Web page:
BROAD SPECTRUM RESISTANCE TO DRY BEAN RUST DISEASE DISCOVERED IN AFRICAN LANDRACE CULTIVARS
Dry edible bean production provides a banquet for fungal pathogens to feast upon. Small-holder subsistence farmers in poorer countries suffer the most from these uninvited guests, because they cannot afford fungicides or other technologies, such as disease resistance, to combat the pathogens. The major fungal diseases plaguing dry bean producers in Sub-Saharan Africa and worldwide are rust, angular leaf spot, anthracnose, and root rots. Our aim is to provide resource poor farmers with dry bean cultivars harboring resistance to one or more of the prevalent bean diseases that negatively affect their livelihoods.
One focus of our Feed the Future Grain Legumes Project has been to evaluate a large panel of accessions for resistance to the aforementioned diseases. The panel consists of old landraces and new cultivars representing the large seeded ‘Andean’ bean types produced around the world. Large-seeded beans are the preferred type in Africa. The greatest progress made thus far has been in the identification of broad spectrum resistance to rust in large seeded landrace cultivars that originate from Tanzania. These landraces, with confirmed resistance in field trials in Africa and the US, provide breeders with a valuable source of rust resistance for improving large-seeded African cultivars used by small-holder farmers. Another set of materials with broad spectrum resistance to rust was found within lines from the Ecuadorian National Program (INIAP), through work conducted in collaboration with the Feed the Future Legume Innovation Lab USAID project.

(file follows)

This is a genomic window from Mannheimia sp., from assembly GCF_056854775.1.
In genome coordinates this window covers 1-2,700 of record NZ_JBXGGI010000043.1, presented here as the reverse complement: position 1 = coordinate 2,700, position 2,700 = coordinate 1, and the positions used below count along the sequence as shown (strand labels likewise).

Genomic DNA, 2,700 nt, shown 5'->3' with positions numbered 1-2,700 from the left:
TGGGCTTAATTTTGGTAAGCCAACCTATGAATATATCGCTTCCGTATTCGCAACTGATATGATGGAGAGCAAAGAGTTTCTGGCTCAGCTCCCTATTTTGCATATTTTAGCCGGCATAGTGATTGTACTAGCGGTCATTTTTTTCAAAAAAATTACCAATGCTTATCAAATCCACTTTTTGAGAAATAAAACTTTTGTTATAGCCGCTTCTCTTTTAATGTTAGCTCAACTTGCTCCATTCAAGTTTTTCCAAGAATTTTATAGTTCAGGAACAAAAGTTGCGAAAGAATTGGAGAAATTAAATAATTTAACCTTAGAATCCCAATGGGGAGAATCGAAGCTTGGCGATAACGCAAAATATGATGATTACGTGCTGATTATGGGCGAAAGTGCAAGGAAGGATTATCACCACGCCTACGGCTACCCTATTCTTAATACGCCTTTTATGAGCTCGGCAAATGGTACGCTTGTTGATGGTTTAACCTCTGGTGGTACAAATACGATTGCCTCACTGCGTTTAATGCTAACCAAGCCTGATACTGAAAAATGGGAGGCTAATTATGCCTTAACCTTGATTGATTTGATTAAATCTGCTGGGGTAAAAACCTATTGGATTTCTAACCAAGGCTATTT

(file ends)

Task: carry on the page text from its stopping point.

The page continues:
The identification of dry bean accessions with broad spectrum resistance to rust disease is an exciting discovery. Our project has already initiated crosses with these materials to transfer the resistance into other susceptible cultivars and dry bean market classes (yellow, red mottled, white, tan, etc.) for small-holder farmers in Sub-Saharan Africa.